A History of the United States: Federalists and Republicans, 1789-1815 (Google eBook)

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Macmillan, 1917 - United States
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Page 320 - Parma, the colony or province of Louisiana, with the same extent that it now has in the hands of Spain, and that it had when France possessed it, and such as it should be after the treaties subsequently entered into between Spain and other States.
Page 562 - But in cases of deliberate, dangerous, and palpable infractions of the Constitution, affecting the sovereignty of a State, and liberties of the people ; it is not only the right but the duty of such a State to interpose its authority for their protection, in the manner best calculated to secure that end.
Page 296 - But the opinion which gives to the judges the right to decide what laws are constitutional, and what not, not only for themselves in their own sphere of action, but for the legislature and executive also, in their spheres, would make the judiciary a despotic branch.
Page 163 - What signify a few lives lost in a century or two? The tree of liberty must be refreshed from time to time, with the blood of patriots and tyrants.
Page 427 - I am authorized to declare to you, sir, that the decrees of Berlin and Milan are revoked, and that after the first of November they will cease to have effect; it being understood that, in consequence of this declaration...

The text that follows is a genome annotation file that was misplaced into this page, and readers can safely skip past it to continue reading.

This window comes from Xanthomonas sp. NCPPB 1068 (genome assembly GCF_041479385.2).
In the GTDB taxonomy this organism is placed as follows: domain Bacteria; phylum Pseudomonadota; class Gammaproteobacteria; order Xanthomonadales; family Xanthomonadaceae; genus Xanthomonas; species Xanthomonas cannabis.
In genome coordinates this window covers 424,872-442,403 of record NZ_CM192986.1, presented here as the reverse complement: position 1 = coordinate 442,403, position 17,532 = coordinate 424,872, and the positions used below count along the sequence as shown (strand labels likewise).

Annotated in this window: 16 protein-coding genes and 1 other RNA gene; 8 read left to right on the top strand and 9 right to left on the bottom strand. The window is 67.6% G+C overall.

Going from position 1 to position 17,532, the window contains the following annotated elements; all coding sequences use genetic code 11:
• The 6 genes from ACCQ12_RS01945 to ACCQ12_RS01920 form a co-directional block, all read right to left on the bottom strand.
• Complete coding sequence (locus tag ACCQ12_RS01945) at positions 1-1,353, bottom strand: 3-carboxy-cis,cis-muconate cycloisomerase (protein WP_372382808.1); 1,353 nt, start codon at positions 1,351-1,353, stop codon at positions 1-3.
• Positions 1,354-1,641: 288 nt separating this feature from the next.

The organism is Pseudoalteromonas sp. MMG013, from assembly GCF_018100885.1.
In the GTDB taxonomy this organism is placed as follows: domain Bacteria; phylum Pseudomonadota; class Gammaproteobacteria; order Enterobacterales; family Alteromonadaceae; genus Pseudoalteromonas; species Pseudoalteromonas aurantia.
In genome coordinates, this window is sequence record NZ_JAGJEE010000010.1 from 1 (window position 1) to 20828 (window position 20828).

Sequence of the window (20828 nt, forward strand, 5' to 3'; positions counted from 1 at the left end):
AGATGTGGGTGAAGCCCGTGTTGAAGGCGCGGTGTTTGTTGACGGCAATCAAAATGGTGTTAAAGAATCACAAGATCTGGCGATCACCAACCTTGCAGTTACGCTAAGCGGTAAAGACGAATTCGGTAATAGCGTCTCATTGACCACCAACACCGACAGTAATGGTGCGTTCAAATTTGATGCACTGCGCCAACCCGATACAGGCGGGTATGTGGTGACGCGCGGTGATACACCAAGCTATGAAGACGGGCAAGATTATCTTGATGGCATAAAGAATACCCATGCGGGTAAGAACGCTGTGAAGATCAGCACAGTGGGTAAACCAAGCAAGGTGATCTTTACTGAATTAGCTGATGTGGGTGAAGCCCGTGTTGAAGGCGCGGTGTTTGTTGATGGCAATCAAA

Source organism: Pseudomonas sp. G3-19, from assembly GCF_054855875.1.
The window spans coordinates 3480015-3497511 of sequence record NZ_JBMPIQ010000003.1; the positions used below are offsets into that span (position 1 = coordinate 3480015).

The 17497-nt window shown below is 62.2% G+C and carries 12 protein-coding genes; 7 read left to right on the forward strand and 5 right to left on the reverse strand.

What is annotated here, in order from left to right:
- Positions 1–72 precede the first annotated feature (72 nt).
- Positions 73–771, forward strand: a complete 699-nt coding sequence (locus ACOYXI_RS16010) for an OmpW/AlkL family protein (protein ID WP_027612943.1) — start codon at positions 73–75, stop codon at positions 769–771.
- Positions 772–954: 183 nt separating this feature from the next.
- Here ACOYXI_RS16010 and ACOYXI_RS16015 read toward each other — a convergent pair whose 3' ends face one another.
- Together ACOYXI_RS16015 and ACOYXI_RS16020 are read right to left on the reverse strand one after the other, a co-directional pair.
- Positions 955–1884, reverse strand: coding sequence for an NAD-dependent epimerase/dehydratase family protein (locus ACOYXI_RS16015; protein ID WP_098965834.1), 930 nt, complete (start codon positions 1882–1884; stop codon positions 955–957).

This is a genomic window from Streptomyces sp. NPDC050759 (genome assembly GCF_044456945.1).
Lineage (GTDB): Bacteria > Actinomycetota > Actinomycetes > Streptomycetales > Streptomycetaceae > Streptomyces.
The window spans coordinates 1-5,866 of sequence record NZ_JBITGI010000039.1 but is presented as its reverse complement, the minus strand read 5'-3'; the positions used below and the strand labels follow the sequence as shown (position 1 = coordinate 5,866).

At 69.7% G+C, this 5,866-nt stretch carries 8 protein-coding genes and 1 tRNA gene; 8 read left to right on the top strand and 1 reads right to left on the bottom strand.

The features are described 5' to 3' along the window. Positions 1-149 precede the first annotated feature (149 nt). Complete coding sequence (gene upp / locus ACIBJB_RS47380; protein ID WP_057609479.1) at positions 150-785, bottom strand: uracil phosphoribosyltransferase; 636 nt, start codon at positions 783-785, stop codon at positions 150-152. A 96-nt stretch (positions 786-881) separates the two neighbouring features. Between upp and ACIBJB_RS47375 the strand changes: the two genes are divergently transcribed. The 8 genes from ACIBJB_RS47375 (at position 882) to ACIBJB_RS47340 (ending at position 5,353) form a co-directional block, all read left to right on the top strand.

Page 325 - It must not be; there is no power in Venice Can alter a decree established: 'Twill be recorded for a precedent; And many an error, by the same example, Will rush into the state: it cannot be.
Page 174 - Lord, now lettest thou thy servant depart in peace, for mine eyes have seen thy salvation,' was the pious ejaculation of a man who beheld a flood of happiness rushing in upon mankind. If ever there was a time that would license the reiteration of the...
Page 249 - ... a well-disciplined militia, our best reliance in peace and for the first moments of war, till regulars may relieve them; the supremacy of the civil over the military authority; economy in the public expense, that labor may be lightly burdened; the honest payment of our debts, and sacred preservation of the public faith...
Page 256 - If a due participation of office is a matter of right, how are vacancies to be obtained ? Those by death are few ; by resignation, none. " Can any other mode than that of removal be proposed ? This is a painful office ; but it is made my duty, and I meet it as such.
Page 175 - WASHINGTON administration must be ashamed to appear and as to you, Sir, treacherous in private friendship (for so you have been to me, and that, in the day of danger,) and a hypocrite in public life, the world will be puzzled to decide whether you are an apostate or an imposter; whether you have abandoned good principles, or whether you ever had any...

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